- A frightening new generation of "pure
fusion" nuclear weapons might emerge from the construction of a new
superlaser at Lawrence Livermore National Laboratory, anti-nuclear activists
- Unlike present thermonuclear fusion,
or "hydrogen," bombs, pure-fusion weapons wouldn't have to be
triggered by a fission or "atomic" bomb made from the rare, expensive
elements plutonium and uranium.
- Instead, pure-fusion bombs could be made
so small, and with such easily obtainable elements hydrogen isotopes --
that they would dangerously blur the distinction between nuclear and non-nuclear
explosives, critics say. This, they charge, would make it easier for generals
or politicians to justify using nuclear weapons during wartime.
- Although "immense obstacles"
remain before pure-fusion weapons could be developed, their invention might
be hastened by the Livermore superlaser and other new technologies variously
known as "laser fusion" and "inertial confinement fusion,"
says a report by physicist Arjun Makhijani and his colleague Hisham Zerriffi.
- They work at a leading anti-nuclear think
tank, the Institute for Energy and Environmental Research in Takoma Park,
- "The development of pure-fusion
weapons could represent as great a departure from present-day military
postures as the hydrogen bomb did from fission weapons," says their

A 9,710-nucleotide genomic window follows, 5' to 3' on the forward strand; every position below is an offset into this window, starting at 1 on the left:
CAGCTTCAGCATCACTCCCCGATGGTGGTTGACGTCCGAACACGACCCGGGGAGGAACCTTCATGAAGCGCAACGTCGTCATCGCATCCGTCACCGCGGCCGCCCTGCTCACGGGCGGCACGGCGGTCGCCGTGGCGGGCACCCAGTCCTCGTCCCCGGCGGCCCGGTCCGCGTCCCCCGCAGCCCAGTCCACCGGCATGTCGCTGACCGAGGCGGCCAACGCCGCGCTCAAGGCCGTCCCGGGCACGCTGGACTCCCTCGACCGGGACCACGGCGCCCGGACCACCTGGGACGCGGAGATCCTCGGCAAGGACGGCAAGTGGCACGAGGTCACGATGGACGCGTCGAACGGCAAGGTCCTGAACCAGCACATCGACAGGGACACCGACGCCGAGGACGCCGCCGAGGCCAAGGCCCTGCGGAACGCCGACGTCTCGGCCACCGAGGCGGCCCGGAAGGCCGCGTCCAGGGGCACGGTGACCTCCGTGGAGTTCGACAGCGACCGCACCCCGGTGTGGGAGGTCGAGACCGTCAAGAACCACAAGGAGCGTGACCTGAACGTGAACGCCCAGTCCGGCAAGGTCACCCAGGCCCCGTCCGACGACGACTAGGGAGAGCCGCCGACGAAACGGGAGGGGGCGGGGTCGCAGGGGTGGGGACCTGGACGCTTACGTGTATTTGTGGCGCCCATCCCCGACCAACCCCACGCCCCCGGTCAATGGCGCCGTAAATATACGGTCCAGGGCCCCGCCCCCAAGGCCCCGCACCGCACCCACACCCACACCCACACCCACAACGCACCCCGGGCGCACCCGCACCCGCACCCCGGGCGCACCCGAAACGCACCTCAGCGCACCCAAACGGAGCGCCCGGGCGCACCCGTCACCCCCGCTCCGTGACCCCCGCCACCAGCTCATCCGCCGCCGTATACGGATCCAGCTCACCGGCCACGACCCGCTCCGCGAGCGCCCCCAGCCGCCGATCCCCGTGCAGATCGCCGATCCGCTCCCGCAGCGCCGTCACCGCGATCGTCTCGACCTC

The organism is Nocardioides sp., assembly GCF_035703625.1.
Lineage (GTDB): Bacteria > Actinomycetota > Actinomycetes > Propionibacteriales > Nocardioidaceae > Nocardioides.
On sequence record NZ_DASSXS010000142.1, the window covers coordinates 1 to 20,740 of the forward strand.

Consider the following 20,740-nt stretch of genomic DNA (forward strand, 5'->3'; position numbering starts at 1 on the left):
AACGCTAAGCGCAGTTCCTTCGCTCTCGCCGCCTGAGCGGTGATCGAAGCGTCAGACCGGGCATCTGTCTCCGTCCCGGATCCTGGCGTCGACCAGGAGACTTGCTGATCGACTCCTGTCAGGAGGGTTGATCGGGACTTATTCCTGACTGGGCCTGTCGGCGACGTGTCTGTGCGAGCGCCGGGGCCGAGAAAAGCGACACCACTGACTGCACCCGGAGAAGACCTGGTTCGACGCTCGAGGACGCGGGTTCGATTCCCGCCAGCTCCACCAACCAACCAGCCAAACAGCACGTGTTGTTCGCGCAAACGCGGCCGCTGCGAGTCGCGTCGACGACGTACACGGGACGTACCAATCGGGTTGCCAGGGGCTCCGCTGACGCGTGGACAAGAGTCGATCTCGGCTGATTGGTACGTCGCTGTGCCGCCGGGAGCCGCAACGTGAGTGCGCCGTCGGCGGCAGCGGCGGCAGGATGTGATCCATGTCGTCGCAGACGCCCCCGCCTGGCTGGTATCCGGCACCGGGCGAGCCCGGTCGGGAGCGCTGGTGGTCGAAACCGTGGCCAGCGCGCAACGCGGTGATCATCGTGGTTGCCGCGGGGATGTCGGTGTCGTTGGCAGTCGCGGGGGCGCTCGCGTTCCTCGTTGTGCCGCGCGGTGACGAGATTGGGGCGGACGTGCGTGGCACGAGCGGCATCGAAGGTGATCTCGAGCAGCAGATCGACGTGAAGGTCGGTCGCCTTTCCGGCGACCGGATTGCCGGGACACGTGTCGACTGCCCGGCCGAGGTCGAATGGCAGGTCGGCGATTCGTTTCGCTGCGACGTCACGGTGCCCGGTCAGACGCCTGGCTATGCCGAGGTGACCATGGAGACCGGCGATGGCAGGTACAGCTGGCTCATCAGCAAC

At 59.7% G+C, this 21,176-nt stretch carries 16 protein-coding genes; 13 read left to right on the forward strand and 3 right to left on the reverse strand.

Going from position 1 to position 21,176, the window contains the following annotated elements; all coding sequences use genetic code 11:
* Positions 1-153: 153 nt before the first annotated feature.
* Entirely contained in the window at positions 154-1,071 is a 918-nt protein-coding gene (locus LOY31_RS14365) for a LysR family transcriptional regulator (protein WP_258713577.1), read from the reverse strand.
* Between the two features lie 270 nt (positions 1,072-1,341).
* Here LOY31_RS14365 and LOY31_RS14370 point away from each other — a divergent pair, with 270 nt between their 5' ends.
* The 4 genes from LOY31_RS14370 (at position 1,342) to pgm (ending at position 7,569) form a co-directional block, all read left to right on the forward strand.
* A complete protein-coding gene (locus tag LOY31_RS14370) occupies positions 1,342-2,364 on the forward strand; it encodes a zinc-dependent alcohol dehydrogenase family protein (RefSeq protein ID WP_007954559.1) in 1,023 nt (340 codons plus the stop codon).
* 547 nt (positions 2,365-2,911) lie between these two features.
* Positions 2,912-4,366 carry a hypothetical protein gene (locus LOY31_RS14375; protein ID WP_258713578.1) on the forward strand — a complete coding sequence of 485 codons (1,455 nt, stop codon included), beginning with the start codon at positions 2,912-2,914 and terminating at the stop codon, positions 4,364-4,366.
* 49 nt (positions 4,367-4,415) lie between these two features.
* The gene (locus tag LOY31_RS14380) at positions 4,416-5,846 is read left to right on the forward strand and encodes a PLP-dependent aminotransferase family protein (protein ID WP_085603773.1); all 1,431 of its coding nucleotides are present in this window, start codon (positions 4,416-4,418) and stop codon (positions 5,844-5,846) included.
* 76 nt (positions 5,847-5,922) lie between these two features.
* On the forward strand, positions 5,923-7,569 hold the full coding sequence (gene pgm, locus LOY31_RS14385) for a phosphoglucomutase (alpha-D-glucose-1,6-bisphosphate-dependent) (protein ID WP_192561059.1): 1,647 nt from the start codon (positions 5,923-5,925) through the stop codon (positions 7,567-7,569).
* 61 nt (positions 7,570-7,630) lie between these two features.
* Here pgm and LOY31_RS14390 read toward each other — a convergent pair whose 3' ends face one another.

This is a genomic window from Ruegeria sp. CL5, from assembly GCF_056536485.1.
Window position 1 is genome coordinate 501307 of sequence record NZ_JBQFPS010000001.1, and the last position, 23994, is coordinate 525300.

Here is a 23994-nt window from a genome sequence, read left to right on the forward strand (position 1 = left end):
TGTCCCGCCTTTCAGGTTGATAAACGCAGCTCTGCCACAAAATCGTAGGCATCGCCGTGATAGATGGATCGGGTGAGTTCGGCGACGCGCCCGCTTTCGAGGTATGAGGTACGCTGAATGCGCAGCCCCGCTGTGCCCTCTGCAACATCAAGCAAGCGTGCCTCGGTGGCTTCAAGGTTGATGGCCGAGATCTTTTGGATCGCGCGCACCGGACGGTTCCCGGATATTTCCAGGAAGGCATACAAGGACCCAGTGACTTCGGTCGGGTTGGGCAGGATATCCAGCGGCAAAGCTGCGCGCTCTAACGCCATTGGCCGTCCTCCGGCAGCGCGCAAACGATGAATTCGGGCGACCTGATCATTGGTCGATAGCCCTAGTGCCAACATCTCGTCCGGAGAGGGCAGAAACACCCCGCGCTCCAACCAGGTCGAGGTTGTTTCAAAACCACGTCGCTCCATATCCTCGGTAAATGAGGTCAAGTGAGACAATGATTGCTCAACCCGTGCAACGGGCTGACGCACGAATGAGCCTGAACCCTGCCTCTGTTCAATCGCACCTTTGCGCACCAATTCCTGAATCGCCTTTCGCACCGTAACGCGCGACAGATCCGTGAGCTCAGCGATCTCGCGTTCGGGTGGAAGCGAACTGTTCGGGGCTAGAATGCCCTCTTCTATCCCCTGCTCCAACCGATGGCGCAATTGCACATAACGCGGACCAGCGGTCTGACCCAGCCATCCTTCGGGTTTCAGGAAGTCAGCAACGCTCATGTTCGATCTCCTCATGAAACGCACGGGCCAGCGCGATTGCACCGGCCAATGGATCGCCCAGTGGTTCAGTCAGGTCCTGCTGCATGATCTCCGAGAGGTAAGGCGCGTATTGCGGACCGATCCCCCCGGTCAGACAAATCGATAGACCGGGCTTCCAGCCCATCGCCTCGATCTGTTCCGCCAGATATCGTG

report, titled "Dangerous Thermonuclear Quest: The Potential of Explosive
Fusion Research for the Development of Pure Fusion Weapons," which
was released last week.
- A top Livermore scientist ridicules Makhijani
and Zerriffi's accusations.
- Rather than try to invent pure-fusion
bombs, it would make more sense to drop the planned superlaser itself --
the size of a football field -- on the enemy, jokes Bill Hogan, senior
scientist for the $1.2 billion superlaser project, known as the National
Ignition Facility or NIF.
- "In my technical opinion, I don't
believe a pure-fusion weapon is feasible," Hogan says. "Even
if it were, the things you learn on NIF are not going to help you to succeed
in (making pure-fusion weapons)."
- NIF will be used partly to investigate
ways to trigger extremely small nuclear explosions, contained within a
protective vessel, for the possible production of commercial electricity.
- "Our laser is going to fill a football
stadium. We don't see a way to(study energy generation) with a smaller
(laser). If we did see a way to do it with a smaller one, we'd do it, for
gosh sakes," says Hogan, a physicist with a background in nuclear
- In NIF, the idea is to repeatedly fire
pellets of nuclear fuel -- the hydrogen isotopes deuterium and tritium
into the containment vessel. Then lasers would fire at the pellets, like
rifles aimed at skeet.
- In theory, the laser firings should compress
the pellets so fast that their atomic nuclei would fuse and release the
energy of nuclear fusion -- ideally, the equivalent of10 to 100 pounds
of high explosive.
- NIF is presently under construction,
and its lasers should start firing by 2001, Hogan says. Construction of
the entire facility should end in 2003.
- The Makhijani-Zerriffi report acknowledges
the great difficulty of miniaturizing NIF-like components into a bomb.
However, they suggest, eventually scientists might find a way to do so.